Looking Back: What were the best (& worst) home and design trends of the 2010s?

Hi!

Arati here. We’re working on an end-of-decade recap story for which I’d love to hear from you! What is the one weird/funny/crazy/clever Home & Design trend between 2010 and now that you absolutely loved (or hated)—and are totally ready to leave behind? (My answer: the organizing-books-by-color trend. Loved it, but ready to let it go.)

Let’s discuss?

Warmly,
Arati

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  • 18 Comments

18 Comments

Kelly D. December 13, 2019
As much as an open concept floor plan makes a space feel bigger, I'm ready to embrace designated rooms again! I think that open concepts are great for entertaining, of course, but designing around a party that happens a few times a year isn't exactly fair to daily life. This layout doesn't always encourage togetherness, either. It can be so loud, with so many different things going on—cooking, TV watching, talking—that it's understandable when some family members opt to find their own private space instead. I think it's ok to not think of open concept floor plans as an emblem of modern living, and to include walls if that feels more comfortable. It makes it easier to experiment with designs, and to decide when you want company.
 
Camryn R. December 13, 2019
I'm very much ready to say goodbye to gallery walls! They were fun for a while, but now I think they're totally overdone and can actually make a space look cluttered if there are too many photos or decor pieces included.
 
Gammy December 10, 2019
Concrete used indoors (except maybe in large plant pots). How awful are those concrete kitchen counters that are rough around the edges and even though sealed, do stain. Saw a concrete couch once... can't imagine relaxing there.
 
Arati M. December 11, 2019
I have to say, I do sometimes love the look of concrete, but agree with you on comfort + practicality. There was a time when people were experimenting a lot with concrete floors, and they are such a disaster to maintain!
 
Annie Q. December 10, 2019
This is controversial, I know, but: houseplants. I think in the 2020s we'll look back and realize houseplants were just clutter in green, leafy disguise. One or two add life to a room, sure, but I'm ready for the houseplant-on-every-surface thing to stop.
 
Arati M. December 11, 2019
I'm not sure if houseplants will fall out of favor, but I really do hope people will start to look beyond the Fig Leaf plant!!
 
boulangere December 10, 2019
Not exactly a home trend, unless the kitchen is part of the home, and in my home it is. But definitely a design trend. I'd love never to see or hear the term "bone broth" ever again. Granted, commercial chicken or beef stocks are pretty bland regardless of the brand, but "bone broth" is several times the price to a degree that I've never been moved to even try it. Make your own, cook it to a deep concentration, and call it whatever you like.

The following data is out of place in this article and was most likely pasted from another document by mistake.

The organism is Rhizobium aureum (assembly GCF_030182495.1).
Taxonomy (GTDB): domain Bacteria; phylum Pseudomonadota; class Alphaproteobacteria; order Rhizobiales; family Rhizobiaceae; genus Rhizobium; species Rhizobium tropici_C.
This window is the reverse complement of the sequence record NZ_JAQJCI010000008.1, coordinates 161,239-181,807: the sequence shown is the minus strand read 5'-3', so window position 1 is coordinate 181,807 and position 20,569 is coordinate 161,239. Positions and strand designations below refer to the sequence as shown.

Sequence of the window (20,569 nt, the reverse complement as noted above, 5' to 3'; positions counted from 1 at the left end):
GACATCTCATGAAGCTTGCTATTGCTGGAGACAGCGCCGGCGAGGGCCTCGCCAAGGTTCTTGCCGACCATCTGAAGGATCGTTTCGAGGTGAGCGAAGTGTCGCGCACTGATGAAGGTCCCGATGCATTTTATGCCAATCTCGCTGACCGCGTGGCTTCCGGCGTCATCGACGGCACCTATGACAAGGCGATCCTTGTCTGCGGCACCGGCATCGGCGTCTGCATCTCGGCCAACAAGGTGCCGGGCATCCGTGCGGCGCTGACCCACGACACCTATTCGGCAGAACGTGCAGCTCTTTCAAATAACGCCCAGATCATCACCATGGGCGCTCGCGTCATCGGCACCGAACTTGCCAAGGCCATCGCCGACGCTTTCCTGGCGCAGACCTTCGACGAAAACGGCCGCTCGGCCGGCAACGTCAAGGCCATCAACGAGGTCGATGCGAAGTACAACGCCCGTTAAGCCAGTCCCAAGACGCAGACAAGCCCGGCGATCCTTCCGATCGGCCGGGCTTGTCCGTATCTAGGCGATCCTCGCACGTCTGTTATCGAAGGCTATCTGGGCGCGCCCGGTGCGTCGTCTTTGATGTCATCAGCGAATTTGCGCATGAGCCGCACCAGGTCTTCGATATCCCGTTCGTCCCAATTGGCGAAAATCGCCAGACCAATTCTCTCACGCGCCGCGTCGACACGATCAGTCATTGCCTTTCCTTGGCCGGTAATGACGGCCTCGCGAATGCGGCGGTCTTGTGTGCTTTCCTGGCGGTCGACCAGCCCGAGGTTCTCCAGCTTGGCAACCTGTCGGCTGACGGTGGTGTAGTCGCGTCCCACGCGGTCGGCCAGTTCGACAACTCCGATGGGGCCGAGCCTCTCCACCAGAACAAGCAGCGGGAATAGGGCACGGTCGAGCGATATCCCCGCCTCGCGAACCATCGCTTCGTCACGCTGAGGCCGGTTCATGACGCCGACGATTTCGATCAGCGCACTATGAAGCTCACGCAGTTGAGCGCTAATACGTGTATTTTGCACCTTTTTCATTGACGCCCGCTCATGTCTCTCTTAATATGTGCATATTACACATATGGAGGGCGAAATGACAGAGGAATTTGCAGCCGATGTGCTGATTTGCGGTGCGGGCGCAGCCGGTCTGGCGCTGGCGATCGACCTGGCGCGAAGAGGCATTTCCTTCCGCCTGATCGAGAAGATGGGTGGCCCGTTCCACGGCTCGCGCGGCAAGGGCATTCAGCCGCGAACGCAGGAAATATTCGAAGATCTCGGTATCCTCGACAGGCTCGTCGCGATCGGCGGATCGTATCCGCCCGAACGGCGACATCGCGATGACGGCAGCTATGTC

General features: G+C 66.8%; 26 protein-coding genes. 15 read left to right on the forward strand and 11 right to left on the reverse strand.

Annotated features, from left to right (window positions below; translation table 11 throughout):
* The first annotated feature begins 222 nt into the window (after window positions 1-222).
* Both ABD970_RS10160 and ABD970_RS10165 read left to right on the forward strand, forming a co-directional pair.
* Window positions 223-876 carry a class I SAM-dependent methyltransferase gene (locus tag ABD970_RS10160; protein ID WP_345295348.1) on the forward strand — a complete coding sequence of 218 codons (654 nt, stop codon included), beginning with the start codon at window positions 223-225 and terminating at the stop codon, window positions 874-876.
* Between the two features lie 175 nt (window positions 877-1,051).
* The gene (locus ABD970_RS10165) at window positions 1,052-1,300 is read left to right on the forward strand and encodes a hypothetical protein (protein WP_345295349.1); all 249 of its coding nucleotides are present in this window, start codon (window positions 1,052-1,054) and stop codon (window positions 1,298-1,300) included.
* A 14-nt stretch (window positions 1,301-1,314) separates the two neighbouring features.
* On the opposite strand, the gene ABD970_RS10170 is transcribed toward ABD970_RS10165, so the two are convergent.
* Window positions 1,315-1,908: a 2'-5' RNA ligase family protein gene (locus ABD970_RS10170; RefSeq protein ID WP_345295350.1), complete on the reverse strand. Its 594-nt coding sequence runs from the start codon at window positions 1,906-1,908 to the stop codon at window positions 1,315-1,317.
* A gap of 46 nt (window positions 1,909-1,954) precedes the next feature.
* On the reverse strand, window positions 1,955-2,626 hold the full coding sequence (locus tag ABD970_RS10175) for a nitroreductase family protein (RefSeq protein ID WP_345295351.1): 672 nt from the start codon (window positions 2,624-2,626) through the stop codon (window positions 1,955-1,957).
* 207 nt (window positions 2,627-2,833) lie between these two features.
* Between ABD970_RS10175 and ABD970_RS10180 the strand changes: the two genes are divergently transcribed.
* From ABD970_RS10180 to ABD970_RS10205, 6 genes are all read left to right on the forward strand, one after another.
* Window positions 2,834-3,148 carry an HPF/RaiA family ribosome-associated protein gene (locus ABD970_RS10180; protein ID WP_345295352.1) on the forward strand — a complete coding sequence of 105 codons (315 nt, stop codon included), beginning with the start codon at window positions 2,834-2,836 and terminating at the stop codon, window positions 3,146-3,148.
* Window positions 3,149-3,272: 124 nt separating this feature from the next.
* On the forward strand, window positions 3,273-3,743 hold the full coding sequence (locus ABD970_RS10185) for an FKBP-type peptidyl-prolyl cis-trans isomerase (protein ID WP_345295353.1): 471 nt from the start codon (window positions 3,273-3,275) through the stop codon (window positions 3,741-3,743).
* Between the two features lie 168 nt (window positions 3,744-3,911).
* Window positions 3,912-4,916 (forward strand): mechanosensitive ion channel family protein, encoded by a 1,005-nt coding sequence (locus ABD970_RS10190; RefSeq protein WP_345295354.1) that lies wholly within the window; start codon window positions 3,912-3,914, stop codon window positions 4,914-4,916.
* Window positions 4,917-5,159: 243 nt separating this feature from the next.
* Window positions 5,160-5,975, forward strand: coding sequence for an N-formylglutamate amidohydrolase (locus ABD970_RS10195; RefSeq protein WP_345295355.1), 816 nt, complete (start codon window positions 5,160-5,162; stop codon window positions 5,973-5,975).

Garrett F. December 10, 2019
Chalkboard walls never seem to look as nice in person as they do online. They're messy, messy, MESSY. I'm also all for saying goodbye to posters with motivational quotes on them. Sometimes they are nicely designed, but the majority of the quotes are just way too cheesy.
 
Arati M. December 11, 2019
I have to agree about the chalkboard walls. Not much a fan, unless it's a kid's room, and even then maybe a chalkboard you can store away?
 
Aja A. December 10, 2019
Also ready to say goodbye to the use of woven baskets floating on the wall as decor! At this point everyone under the sun has done this trend and it's time to move on.
 
Aja A. December 10, 2019
One trend that has started to bubble up in this decade and that I'm looking forward to seeing more of is the use of matte black hardware in kitchens and bathrooms. I love how the simple change of a knob or accent of a sleek black towel bar can upgrade and (tbh) transform the look of a bathroom into a space that feels both modern and luxurious. Next to grounding and natural elements like wood or seagrass, the contrast of matte black hardware is one I'm looking forward to seeing into the 2020's!
 
Pari K. December 10, 2019
Ooh, where do I start?
I'm very glad farmhouse chic is dying a slow death. And this is technically not a decor trend, but I'm also so over the Marie Kondo variety of minimalism. I think it creates more destructive consumption patterns in the long run (discard what you don't need today, realize you need it tomorrow and go out to buy some more). Plus, Marie Kondo makes a maximalist like me very uncomfortable.
 
Arati M. December 11, 2019
Hear hear for the maximalists among us. lol.
 
Ella Q. December 10, 2019
I love minimalist cocktail bar interiors, and am not ready to let them go!
 
Arati M. December 16, 2019
Care to elaborate, Ms Quittner?
 
Maggie S. December 10, 2019
When I first moved to NY, my mood board was nothing but floating shelves made from reclaimed wood, air plants (in mason jars, in hanging terrariums, in mason jars and terrariums on floating shelves...) and pots of monstera/fiddle-leaf figs. I know these plants did nothing to deserve this overexposure, but I'm ready for, say, alocasia to take over all our windowsills for a change.
 
Maurine H. December 10, 2019
I can't believe I, the minimalist, am saying this, but I'm ready to let go of all-white walls everywhere!
 
Arati M. December 11, 2019
I feel the same way...but about gray. ¯\ _(ツ)_/¯
 
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